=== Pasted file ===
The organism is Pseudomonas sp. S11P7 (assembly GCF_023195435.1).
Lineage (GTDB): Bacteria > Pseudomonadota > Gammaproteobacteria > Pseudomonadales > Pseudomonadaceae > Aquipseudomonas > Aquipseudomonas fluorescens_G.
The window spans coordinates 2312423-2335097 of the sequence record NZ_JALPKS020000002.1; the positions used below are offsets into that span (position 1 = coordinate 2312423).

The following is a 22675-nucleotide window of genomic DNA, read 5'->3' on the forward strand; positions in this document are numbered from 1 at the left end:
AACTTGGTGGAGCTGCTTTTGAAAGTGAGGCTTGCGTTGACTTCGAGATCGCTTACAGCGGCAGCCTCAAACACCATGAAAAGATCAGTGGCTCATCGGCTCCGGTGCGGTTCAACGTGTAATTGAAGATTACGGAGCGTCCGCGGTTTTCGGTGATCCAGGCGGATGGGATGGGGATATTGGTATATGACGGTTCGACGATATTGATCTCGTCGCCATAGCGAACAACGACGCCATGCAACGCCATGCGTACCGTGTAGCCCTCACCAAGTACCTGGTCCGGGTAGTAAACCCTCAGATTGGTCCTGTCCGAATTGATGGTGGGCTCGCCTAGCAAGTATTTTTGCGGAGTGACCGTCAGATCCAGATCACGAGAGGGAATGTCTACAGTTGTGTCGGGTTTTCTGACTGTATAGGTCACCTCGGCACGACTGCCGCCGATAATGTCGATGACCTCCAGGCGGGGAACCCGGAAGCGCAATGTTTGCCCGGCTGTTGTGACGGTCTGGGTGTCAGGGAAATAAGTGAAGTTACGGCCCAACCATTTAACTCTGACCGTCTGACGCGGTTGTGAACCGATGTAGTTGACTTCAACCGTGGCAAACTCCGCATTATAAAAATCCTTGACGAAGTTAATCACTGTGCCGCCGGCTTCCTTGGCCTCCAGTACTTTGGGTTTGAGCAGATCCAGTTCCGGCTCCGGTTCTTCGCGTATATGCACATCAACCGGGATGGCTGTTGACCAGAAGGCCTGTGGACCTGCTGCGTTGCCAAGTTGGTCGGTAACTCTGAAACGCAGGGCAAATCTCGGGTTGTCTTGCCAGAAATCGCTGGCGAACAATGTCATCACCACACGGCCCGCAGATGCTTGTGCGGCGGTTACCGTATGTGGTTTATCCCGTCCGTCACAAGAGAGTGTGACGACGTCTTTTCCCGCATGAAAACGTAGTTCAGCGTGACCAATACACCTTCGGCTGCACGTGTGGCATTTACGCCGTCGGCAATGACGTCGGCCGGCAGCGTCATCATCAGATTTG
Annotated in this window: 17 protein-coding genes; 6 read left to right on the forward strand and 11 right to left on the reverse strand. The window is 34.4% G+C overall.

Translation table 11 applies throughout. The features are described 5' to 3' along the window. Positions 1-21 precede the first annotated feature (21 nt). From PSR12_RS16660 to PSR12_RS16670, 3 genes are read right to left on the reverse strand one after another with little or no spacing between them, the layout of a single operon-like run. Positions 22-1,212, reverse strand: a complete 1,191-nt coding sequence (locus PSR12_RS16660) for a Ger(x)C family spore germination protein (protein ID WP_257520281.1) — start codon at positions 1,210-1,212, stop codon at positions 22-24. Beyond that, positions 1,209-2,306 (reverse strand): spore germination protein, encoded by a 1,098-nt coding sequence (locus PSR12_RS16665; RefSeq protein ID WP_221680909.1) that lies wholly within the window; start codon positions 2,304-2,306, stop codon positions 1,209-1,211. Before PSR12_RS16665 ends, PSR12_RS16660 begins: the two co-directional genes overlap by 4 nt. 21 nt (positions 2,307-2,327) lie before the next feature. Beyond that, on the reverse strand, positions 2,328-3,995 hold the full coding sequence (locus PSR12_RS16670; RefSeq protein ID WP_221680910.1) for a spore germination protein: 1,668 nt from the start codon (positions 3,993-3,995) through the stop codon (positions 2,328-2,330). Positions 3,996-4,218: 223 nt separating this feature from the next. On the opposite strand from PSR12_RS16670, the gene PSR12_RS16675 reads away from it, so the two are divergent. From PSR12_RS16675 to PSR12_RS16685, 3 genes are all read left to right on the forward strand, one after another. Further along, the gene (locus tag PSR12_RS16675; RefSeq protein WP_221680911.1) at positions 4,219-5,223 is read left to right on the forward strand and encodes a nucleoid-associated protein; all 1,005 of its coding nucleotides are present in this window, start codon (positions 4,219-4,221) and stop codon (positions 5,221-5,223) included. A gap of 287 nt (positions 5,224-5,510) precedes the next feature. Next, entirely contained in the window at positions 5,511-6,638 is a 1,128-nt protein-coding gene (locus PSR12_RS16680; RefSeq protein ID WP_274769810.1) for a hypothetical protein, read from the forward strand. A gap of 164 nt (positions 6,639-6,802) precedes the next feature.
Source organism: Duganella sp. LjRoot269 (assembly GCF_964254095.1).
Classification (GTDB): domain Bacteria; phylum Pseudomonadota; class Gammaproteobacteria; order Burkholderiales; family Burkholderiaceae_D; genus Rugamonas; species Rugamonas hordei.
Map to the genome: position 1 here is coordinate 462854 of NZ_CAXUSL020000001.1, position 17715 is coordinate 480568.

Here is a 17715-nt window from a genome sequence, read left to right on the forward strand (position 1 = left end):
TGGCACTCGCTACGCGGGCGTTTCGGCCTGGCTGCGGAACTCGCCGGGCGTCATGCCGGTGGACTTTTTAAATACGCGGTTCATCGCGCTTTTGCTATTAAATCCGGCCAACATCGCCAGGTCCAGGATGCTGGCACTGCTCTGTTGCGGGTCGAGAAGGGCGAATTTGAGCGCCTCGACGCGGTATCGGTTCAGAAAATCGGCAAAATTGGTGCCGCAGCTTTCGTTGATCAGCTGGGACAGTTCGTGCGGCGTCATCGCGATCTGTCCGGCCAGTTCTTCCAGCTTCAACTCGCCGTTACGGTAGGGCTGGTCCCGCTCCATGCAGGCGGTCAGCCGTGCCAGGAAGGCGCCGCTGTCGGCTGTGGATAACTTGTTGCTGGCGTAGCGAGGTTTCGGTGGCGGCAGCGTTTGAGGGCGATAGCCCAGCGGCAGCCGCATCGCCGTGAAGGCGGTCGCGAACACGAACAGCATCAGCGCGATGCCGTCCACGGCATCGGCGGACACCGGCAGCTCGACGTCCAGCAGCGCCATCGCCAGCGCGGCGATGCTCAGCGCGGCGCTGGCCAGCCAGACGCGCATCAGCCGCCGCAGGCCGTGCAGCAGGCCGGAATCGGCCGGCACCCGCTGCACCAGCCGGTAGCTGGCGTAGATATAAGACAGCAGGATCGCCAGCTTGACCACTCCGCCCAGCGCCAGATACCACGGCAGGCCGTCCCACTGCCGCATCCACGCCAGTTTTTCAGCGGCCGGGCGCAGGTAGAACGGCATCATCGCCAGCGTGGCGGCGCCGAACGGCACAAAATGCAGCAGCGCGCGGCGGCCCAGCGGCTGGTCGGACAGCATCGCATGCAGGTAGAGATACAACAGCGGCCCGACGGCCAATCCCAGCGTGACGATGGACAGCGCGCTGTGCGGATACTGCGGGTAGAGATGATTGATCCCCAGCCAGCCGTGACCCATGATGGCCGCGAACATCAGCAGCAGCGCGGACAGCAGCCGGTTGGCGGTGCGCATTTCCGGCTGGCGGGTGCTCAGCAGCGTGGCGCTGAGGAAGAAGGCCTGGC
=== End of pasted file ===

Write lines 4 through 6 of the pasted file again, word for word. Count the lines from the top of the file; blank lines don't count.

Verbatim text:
The following is a 22675-nucleotide window of genomic DNA, read 5'->3' on the forward strand; positions in this document are numbered from 1 at the left end:
AACTTGGTGGAGCTGCTTTTGAAAGTGAGGCTTGCGTTGACTTCGAGATCGCTTACAGCGGCAGCCTCAAACACCATGAAAAGATCAGTGGCTCATCGGCTCCGGTGCGGTTCAACGTGTAATTGAAGATTACGGAGCGTCCGCGGTTTTCGGTGATCCAGGCGGATGGGATGGGGATATTGGTATATGACGGTTCGACGATATTGATCTCGTCGCCATAGCGAACAACGACGCCATGCAACGCCATGCGTACCGTGTAGCCCTCACCAAGTACCTGGTCCGGGTAGTAAACCCTCAGATTGGTCCTGTCCGAATTGATGGTGGGCTCGCCTAGCAAGTATTTTTGCGGAGTGACCGTCAGATCCAGATCACGAGAGGGAATGTCTACAGTTGTGTCGGGTTTTCTGACTGTATAGGTCACCTCGGCACGACTGCCGCCGATAATGTCGATGACCTCCAGGCGGGGAACCCGGAAGCGCAATGTTTGCCCGGCTGTTGTGACGGTCTGGGTGTCAGGGAAATAAGTGAAGTTACGGCCCAACCATTTAACTCTGACCGTCTGACGCGGTTGTGAACCGATGTAGTTGACTTCAACCGTGGCAAACTCCGCATTATAAAAATCCTTGACGAAGTTAATCACTGTGCCGCCGGCTTCCTTGGCCTCCAGTACTTTGGGTTTGAGCAGATCCAGTTCCGGCTCCGGTTCTTCGCGTATATGCACATCAACCGGGATGGCTGTTGACCAGAAGGCCTGTGGACCTGCTGCGTTGCCAAGTTGGTCGGTAACTCTGAAACGCAGGGCAAATCTCGGGTTGTCTTGCCAGAAATCGCTGGCGAACAATGTCATCACCACACGGCCCGCAGATGCTTGTGCGGCGGTTACCGTATGTGGTTTATCCCGTCCGTCACAAGAGAGTGTGACGACGTCTTTTCCCGCATGAAAACGTAGTTCAGCGTGACCAATACACCTTCGGCTGCACGTGTGGCATTTACGCCGTCGGCAATGACGTCGGCCGGCAGCGTCATCATCAGATTTG
Annotated in this window: 17 protein-coding genes; 6 read left to right on the forward strand and 11 right to left on the reverse strand. The window is 34.4% G+C overall.